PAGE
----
The COVID-19 pandemic resulted in the most rapid and profound transformation in healthcare in many healthcare professionals’ careers. The crisis has changed their teams, their relationships, and who they are.
The approach has shifted from “me, myself and my patients”, to “we’re all in this together.” Within a week, primary care practice has changed from exclusive face-to-face meetings to about 95% telephone consultations. Accessibility — an intractable problem in Canadian primary care reforms over the past 20 years — increased markedly within a few days. The “bureaucratically frozen public health system” has thawed, and massive improvements have been achieved without adding a single professional. Hierarchies have been shaken and people have mobilized the intelligence and creativity of the whole team to transform the way they work together. This team includes receptionists, cleaning staff, equipment suppliers, and managers as well as hands-on health professionals.
The immediate tragedy happened mostly in uncontrolled outbreaks in long-term care facilities for the elderly where 80% of deaths were concentrated and it was difficult to provide basic care due to staff shortages. Limited visits from family and loved ones compounded the experiences of grief, suffering, and anxiety relating to those deaths. At the community level there were looming long-term challenges relating to the health, social and economic impacts of the pandemic, including unemployment, isolation, and untreated long-term conditions in the areas of cancer, heart disease and mental health.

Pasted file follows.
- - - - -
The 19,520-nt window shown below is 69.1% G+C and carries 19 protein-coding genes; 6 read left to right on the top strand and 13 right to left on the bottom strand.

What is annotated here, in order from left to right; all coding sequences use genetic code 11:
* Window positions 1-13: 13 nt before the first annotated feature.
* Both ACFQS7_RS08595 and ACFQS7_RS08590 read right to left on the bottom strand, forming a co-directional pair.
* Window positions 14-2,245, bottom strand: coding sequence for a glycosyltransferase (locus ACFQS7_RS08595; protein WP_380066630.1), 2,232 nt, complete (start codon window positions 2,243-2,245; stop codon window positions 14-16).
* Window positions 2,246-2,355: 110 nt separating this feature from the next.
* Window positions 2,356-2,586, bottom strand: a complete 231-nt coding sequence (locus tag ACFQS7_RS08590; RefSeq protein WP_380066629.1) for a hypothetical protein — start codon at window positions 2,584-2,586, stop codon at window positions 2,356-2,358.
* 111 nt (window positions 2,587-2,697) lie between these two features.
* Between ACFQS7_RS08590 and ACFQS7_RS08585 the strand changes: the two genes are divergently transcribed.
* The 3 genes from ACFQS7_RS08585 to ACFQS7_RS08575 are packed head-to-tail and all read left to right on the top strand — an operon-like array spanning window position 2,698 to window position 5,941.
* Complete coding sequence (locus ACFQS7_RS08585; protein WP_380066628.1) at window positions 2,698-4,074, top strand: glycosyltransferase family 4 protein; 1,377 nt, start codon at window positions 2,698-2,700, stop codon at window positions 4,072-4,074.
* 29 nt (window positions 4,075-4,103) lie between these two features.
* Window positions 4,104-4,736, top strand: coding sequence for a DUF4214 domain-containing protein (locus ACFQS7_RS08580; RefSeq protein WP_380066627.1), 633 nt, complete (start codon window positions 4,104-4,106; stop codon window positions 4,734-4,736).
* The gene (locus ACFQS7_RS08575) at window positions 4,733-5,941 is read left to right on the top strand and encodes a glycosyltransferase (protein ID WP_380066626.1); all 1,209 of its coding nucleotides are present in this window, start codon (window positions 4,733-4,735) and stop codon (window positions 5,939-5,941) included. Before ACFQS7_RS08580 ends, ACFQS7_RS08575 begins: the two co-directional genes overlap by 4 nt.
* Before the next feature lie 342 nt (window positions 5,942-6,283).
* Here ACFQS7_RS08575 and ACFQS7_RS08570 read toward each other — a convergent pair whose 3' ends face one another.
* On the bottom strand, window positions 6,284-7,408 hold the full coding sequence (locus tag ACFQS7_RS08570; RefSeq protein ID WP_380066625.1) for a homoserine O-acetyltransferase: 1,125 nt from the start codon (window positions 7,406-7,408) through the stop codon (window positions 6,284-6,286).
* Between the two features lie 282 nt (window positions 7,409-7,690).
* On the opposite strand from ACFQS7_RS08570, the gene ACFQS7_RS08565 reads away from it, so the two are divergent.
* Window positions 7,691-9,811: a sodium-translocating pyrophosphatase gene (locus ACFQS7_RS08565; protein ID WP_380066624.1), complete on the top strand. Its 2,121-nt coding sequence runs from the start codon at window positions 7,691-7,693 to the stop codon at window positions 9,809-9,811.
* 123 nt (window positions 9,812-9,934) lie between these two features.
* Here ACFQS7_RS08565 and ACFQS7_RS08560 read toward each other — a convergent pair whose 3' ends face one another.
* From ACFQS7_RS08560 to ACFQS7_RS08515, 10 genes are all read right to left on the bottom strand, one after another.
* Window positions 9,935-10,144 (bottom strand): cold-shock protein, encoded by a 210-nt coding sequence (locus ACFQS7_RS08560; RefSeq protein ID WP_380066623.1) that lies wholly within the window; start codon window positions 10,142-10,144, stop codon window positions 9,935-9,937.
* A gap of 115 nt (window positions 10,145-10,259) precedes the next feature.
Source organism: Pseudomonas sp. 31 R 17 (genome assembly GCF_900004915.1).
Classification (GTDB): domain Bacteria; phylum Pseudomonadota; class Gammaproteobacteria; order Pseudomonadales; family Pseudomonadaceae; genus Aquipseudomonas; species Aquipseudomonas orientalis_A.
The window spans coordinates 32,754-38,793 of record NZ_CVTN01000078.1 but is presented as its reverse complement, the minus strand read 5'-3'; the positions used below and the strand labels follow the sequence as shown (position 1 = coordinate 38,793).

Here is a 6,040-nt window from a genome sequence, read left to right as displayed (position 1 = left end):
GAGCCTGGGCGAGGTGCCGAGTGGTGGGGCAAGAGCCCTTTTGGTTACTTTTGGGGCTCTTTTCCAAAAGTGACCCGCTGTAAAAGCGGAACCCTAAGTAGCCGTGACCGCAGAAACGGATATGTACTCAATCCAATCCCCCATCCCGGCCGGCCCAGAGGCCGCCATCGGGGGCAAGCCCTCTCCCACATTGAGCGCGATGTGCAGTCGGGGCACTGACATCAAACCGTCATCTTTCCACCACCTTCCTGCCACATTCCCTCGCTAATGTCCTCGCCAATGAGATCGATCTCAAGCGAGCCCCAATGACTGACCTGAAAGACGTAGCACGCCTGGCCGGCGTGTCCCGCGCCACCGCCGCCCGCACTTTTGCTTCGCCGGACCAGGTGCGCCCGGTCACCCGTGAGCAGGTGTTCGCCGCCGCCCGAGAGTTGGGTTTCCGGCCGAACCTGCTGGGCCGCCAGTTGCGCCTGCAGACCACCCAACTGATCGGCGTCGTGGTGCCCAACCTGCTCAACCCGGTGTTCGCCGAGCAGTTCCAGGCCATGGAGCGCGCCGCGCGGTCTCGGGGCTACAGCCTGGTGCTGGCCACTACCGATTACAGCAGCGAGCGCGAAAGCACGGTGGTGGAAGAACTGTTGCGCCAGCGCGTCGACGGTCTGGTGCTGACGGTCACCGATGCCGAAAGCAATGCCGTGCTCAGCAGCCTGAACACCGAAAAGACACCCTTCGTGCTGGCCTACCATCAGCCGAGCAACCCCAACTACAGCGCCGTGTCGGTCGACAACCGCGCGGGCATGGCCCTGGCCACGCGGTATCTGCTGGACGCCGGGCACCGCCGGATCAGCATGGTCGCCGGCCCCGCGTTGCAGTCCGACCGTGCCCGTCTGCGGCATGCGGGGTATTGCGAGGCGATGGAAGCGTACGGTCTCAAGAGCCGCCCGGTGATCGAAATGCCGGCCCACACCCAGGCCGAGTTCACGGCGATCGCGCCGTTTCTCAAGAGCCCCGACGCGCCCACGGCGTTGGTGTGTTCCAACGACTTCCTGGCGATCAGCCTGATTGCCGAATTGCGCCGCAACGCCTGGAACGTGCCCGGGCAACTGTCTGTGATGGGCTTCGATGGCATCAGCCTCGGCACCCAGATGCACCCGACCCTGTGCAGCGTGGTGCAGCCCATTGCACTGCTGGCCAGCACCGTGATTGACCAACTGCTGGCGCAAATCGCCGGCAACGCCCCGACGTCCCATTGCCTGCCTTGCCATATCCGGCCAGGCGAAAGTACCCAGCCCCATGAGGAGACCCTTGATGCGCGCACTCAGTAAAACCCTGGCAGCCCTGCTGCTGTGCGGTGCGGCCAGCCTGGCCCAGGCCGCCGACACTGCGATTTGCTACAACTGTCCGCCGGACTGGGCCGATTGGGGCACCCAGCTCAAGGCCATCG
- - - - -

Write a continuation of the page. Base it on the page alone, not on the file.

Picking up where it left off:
“New” technologies (i.e. telephone, e-mail, and the internet) were rapidly adopted for prescribing, document exchange, and video conferencing. Healthcare professionals were suddenly questioning the value of every diagnostic test, referral, and treatment, asking if their interventions do more harm than good (e.g. balancing the risk of in-hospital investigation for chest pain in people at high risk of Covid complications, in view of that day’s local epidemic data).
The pandemic made many people realize that patients, citizens, and community members can be trusted as caregivers. Mothers and fathers have become the doctors’ eyes and ears when assessing a child’s illness over the phone. The majority of patients with Covid (and other conditions) have been caring for themselves, by themselves, at home, with help from neighbours, family, and friends.
Doctors were impressed by how resilient many of their patients are. They embraced change, offered constructive suggestions and mobilized their knowledge and inner resources to adapt to the crisis, showing appreciation and being reassured by the ongoing connection with a trusted team of health professionals who know them. Experienced patient partners working closely with the primary care team coached and supported other patients to help them find practical solutions in new situations.